Stars constitute undoublty one of the elementary blocks of the Universe and play as such a central role in determining for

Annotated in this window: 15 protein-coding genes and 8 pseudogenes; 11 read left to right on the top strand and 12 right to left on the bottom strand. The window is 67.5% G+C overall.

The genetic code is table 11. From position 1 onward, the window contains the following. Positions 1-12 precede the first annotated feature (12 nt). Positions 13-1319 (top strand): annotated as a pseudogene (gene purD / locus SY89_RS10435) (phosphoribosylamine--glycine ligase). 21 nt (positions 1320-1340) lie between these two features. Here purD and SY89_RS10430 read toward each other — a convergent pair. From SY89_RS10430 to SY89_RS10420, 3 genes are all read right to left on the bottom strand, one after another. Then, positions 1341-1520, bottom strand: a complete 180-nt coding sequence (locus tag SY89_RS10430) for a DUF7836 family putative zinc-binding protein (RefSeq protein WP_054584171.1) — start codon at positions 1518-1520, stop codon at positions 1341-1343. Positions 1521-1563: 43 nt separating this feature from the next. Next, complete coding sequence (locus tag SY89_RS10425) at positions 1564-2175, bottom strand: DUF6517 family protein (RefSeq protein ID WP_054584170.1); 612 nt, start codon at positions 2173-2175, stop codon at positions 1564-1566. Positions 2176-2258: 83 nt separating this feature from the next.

instance its chemical evolution. They can be seen as modern physics laboratory from which fundamental processes as diverse as atomic physics or turbulence can be studied and understood. Being able to model accurately their structure, dynamic and evolution is thus of fundamental importance and is the subject of intense research. In this short lecture we will first discuss the basic equations and processes, such as convection, turbulence, rotation, instabilities and dynamo action that are at the origin of the magnetic field observed in stars. We will then present some of the numerical simulations in three dimensions performed in recent years to model such complex objects and their nonlinear behavior, focussing mainly on results obtained with the anelastic spherical harmonic (ASH) code. Using the Sun as a reference star, we wish to gain insight the various magnetohydrodynamical processes that shape its large scale dynamics and magnetism, such as the Reynolds and Maxwell stresses, and the ω and α-effects. We will then extend our study to other stars, such as young Suns, massive stars or evolved RGB stars in order to identify which processes are at the origin of their significantly different dynamics.